Fun feature: Ask-a-Gardener
placidmoon asks: Hello, I first tried the roundup but then looked on line and looked for nontoxic ways to kill the weeds due to dogs eating the grass. I have a pretty good sized back yard that is just dirt and rocks. Could you tell me of an effective way to get rid of these weeds? I'm in the SW region, high desert region.
carrielamont answers: You don't mention what size your weed patch is. I imagine, though, in the "high desert region," you get a lot of sun, which means you have access to a way of killing weeds organically that doesn't work as well for me, back here in the cool and rainy northeast -- the sun! Those weeds need sunlight to live (whereas my weeds can do with very little) and if you deprive them of their sun, they should shrivel up and die. You can do this in grand style by purchasing "landscape fabric" or "weed barrier." If your weedy area or your budget is smaller you can use sheets of newspaper, wet and weighed down with something so they don't blow away, or a black plastic garbage bag (black will get lethally hot faster) or even heavy, dark mulch spread thickly over the weedy areas. I guess I'm actually confusing this topic further by talking about two different methods as if they were the same. One is solarizing, or using the heat of the sun to kill stuff, usually through a layer of plastic (try a roll of clear, heavy plastic, if you can find one). The other is just smothering them, depriving them of all nutrients, air, water, light, etc., by crushing them, whether with landscape fabric or thick layers of newspaper or cardboard. I used the cartons my roofers discarded after taking the roof tiles out. Melody says she gets cardboard boxes at auto body shops that new hoods are delivered in! Or an appliance store! Back to our story, it will help if you can mow the weeds down before you use whichever technique you've decided on. DON'T do any digging or tilling because you'll stir up more weed seeds. You want those weed seeds to stay hidden so the mulch, newspaper or cardboard can degrade into a healthier top layer of soil.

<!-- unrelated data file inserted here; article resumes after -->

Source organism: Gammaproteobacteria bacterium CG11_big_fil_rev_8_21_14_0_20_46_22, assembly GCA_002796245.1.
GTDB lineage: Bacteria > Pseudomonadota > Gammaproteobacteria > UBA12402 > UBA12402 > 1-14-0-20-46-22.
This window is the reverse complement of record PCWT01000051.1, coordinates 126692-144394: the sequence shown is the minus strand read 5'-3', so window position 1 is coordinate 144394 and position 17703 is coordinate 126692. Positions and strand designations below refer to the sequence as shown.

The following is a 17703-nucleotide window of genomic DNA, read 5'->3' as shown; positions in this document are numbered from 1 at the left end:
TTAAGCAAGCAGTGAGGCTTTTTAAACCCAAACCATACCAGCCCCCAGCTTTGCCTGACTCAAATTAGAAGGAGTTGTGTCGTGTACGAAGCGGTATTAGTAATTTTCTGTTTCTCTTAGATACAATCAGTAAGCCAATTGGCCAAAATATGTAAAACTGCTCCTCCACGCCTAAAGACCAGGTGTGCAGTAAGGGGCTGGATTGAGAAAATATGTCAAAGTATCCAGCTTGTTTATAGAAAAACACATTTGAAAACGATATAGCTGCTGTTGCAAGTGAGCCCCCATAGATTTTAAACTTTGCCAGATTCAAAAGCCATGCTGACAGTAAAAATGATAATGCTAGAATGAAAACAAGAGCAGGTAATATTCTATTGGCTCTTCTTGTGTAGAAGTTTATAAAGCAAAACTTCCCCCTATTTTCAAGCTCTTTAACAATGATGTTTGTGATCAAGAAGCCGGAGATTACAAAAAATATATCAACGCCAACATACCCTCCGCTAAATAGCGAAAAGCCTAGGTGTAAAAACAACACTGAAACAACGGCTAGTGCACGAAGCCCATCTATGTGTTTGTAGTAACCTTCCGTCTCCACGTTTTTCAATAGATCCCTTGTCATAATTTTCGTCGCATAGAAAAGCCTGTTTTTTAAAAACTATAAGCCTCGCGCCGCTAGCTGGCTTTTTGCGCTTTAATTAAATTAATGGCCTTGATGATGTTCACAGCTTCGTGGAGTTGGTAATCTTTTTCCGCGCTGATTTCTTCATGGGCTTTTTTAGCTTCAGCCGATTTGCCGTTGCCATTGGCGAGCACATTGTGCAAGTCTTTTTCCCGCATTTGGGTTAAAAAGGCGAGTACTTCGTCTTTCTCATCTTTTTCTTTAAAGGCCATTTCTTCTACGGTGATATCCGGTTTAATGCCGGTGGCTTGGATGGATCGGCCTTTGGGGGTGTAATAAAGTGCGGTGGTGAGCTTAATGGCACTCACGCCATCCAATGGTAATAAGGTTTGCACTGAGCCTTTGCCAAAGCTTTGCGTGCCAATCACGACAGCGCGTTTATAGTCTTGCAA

aldirtyhands asks: What is the proper way to wash Liatris spicata seeds for storage for next planting season???
Melody answers: This is an excellent question and quite relevant for this time of year. Many gardeners are wondering how to properly save seeds from their garden plants. The first thing to remember: moisture is your enemy, so you don't want to wash your seeds. Since you specifically asked about Liatris spicata, I took a picture of my own plants. The image beside this answer shows you what things will look like when they are ready. You'll see the green stems, but there will be little fuzzy, dry hairs appearing when the seeds are mature. A seed will be attached to the base of each little fuzz tuft. You'll see a few seeds beside the stems in the image. They will be black or dark brown and for want of a better description, they look like a small mouse dropping. If your seeds look like this, they are ready to harvest. You can simply shred them off the stalks, let them dry in a bowl or container for a few days, and pop the lid on it. If you'd like to clean the seeds further, and most folks who trade seeds do, you can gently rub them in a fine mesh sieve. This lets the chaff and fuzz drop through the screen and the seeds are left behind. Store your seeds in baggies or envelopes and in an area where the temperature remains fairly constant.